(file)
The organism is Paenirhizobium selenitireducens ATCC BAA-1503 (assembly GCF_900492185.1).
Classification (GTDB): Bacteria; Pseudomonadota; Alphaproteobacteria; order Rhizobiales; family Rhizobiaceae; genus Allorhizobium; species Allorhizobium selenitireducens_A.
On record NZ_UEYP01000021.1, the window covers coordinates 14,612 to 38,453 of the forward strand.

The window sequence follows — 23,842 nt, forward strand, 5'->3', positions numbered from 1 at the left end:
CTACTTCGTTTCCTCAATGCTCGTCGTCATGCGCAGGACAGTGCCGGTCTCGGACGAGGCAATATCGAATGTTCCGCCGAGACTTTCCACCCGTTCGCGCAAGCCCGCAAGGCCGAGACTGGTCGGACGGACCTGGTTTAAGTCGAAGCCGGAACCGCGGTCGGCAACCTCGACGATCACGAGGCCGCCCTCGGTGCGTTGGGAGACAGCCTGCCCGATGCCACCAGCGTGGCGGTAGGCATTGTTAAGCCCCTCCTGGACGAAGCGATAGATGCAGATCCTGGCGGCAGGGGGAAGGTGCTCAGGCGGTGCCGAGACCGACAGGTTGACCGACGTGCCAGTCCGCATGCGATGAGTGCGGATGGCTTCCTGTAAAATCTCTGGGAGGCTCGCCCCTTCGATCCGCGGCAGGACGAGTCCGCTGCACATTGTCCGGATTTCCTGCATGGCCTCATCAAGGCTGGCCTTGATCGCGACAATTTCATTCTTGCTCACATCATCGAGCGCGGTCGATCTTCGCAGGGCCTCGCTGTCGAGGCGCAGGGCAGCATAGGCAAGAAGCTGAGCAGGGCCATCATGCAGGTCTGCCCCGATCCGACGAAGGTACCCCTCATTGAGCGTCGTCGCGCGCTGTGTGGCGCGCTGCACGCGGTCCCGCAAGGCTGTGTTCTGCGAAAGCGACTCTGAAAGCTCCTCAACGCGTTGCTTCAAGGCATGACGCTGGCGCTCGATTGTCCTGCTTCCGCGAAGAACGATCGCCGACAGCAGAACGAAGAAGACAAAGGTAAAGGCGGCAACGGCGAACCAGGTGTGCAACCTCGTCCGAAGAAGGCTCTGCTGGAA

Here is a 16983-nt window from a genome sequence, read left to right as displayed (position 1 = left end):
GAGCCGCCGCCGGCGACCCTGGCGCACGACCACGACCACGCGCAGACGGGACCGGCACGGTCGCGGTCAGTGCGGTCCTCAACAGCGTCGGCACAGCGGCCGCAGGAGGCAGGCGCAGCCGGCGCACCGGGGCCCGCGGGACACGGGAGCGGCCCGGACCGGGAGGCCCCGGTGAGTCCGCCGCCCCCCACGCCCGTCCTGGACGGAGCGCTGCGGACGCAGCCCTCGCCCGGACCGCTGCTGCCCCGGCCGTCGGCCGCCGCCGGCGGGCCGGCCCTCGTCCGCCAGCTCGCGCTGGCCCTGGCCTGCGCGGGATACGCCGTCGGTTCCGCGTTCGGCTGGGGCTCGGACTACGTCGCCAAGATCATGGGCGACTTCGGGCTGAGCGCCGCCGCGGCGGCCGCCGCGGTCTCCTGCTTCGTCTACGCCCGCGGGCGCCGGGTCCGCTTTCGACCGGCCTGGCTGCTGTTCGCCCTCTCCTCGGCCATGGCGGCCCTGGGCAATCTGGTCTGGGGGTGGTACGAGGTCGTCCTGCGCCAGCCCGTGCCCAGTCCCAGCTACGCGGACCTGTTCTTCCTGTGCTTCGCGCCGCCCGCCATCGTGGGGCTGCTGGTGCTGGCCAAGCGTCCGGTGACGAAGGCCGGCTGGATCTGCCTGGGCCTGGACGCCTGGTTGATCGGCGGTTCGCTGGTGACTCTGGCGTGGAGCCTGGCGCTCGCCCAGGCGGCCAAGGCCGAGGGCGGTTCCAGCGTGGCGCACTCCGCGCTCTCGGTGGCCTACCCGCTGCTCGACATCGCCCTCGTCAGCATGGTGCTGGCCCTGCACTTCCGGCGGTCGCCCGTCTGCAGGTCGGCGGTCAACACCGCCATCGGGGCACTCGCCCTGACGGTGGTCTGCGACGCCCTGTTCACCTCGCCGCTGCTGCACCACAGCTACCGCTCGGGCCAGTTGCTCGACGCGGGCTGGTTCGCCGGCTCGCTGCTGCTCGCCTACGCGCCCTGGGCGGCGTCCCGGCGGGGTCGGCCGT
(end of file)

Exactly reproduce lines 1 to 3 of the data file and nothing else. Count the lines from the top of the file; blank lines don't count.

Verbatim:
The organism is Paenirhizobium selenitireducens ATCC BAA-1503 (assembly GCF_900492185.1).
Classification (GTDB): Bacteria; Pseudomonadota; Alphaproteobacteria; order Rhizobiales; family Rhizobiaceae; genus Allorhizobium; species Allorhizobium selenitireducens_A.
On record NZ_UEYP01000021.1, the window covers coordinates 14,612 to 38,453 of the forward strand.